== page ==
A ‘leaner’ and ‘smarter’ biodiversity action plan is in the process of being drafted by Islington Council.
The news comes as UN biodiversity chief Cristiana Pașca Palmer calls out loss of diversity within ecosystems a ‘silent killer’ as dangerous as climate change, stating that humanity has two years to halt its decline or risk extinction.
Earth has seen a loss of 60 per cent in the size of mammal, bird, fish, reptile and amphibian populations in just over four decades, according to the WWF’s Living Planet Report 2018.
Founder and CEO of The Garden Classroom Marnie Rose said: “It’s great news that the plan is being redrafted. I know there’s no money in any councils, but I think if there was an action plan and a budget to deliver it, that could be really fruitful.
“A few years ago there was a biodiversity officer, and due to the cuts, he left. So I think biodiversity is going to become more important, as I would have thought the more necessary development on housing we do, how is that going to impact on flora and fauna in the borough?”
Rose was speaking at a meeting which heard from representatives of council-supported charities Octopus Communities and The Garden Classroom, who praised their working relationship with Islington’s parks department as “yes-focused”, and welcomed a concrete strategy from which to work.
Octopus representatives Julie Parish and Anita Gracie were similarly positive on their working relationship with the council, and went on to point out that borough green spaces such as Caledonian Park had a tendency to be too overly landscaped for ‘wild play.’
The importance of biodiversity to Islington had cross party agreement at the 5 November meeting of the council’s environment & regeneration scrutiny committee.
Cllr Tricia Clarke (Lab, St George’s), said: “This is a big issue for me, and because of the economic situation we’re in at the moment, biodiversity is being put under pressure because of the pesticides that are being used.”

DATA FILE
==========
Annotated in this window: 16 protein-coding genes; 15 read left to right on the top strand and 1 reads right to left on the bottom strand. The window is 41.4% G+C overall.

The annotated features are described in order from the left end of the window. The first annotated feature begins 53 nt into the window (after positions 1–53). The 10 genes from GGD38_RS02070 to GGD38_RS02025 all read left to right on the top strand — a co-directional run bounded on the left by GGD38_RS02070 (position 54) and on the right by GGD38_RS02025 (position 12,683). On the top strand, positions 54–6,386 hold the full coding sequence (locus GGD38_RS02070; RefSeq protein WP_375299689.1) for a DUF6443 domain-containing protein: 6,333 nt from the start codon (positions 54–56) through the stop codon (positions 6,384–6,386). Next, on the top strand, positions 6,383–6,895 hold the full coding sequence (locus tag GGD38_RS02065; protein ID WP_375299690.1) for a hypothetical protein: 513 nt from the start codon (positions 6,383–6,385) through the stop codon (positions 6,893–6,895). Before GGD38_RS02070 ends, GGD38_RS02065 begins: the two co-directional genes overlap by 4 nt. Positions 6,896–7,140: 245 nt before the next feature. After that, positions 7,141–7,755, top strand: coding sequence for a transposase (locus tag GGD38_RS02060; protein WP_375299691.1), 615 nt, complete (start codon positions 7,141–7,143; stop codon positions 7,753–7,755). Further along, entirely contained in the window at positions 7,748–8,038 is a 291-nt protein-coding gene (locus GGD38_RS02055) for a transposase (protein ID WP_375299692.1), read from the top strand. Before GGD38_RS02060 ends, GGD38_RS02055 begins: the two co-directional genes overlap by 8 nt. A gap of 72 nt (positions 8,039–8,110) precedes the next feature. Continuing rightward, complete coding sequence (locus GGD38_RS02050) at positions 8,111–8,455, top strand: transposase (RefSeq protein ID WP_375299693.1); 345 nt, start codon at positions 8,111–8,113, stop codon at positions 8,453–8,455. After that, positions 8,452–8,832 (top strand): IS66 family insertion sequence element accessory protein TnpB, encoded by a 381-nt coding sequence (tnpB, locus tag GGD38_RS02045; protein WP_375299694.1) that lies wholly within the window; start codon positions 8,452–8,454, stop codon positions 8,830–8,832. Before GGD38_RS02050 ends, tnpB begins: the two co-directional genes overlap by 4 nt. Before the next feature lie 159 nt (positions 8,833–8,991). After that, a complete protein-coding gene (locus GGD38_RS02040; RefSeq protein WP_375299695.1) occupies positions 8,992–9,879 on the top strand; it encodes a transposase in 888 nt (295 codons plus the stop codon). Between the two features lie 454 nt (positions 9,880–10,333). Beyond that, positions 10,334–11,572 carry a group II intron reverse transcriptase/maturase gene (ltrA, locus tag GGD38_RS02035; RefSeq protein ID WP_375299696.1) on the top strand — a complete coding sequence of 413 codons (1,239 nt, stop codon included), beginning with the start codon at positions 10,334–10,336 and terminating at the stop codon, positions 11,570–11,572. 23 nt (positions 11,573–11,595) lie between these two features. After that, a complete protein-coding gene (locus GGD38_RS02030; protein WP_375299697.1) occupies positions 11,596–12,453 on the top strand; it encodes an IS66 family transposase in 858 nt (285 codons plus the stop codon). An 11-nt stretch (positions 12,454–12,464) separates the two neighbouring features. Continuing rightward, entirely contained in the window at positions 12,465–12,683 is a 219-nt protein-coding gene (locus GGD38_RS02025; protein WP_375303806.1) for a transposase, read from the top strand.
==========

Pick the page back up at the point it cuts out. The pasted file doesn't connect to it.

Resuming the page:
Cllr Caroline Russell (Green, Highbury East), underlined its ‘importance’, adding: “What’s the process for the community to input into and engage with [the plan], to say, oh, we could chip in with this?
“If we don’t have a biodiversity officer, we actually need the community to be doing everything possible to help to make sure that opportunities to promote and enable biodiversity to thrive are taken.”
The revelation on the upcoming new plan was made by head of public realm (greenspace and leisure) Andrew Bedford, who said that the council was thinking in terms of a “bigger, broader picture” around green roofs, improvement of green infrastructure, and sustainable drainage schemes, “rather than just thinking about log piles in parks.”
Bedford said: “We’ve obviously had a biodiversity action plan for a number of years, but we’ve just had a new one drafted up, and we’ve got a briefing paper prepared for Cllr Claudia Webbe [Lab, Bunhill, executive member for environment and transport].
“Our plan has been revised to be a bit leaner and smarter than the previous ones, focusing around key habitats that we can take forward.
“We don’t have a specific biodiversity officer anymore, but we do have a nature conservation team and manager, so we are relatively well-resourced considering the size and nature of the borough. Other boroughs have nobody.
“Some parks will be wilder than others, and there’s always a balance to be struck between people who like parks more formal, and those who like them wilder. It’s not just about parks, but the broader public realm.”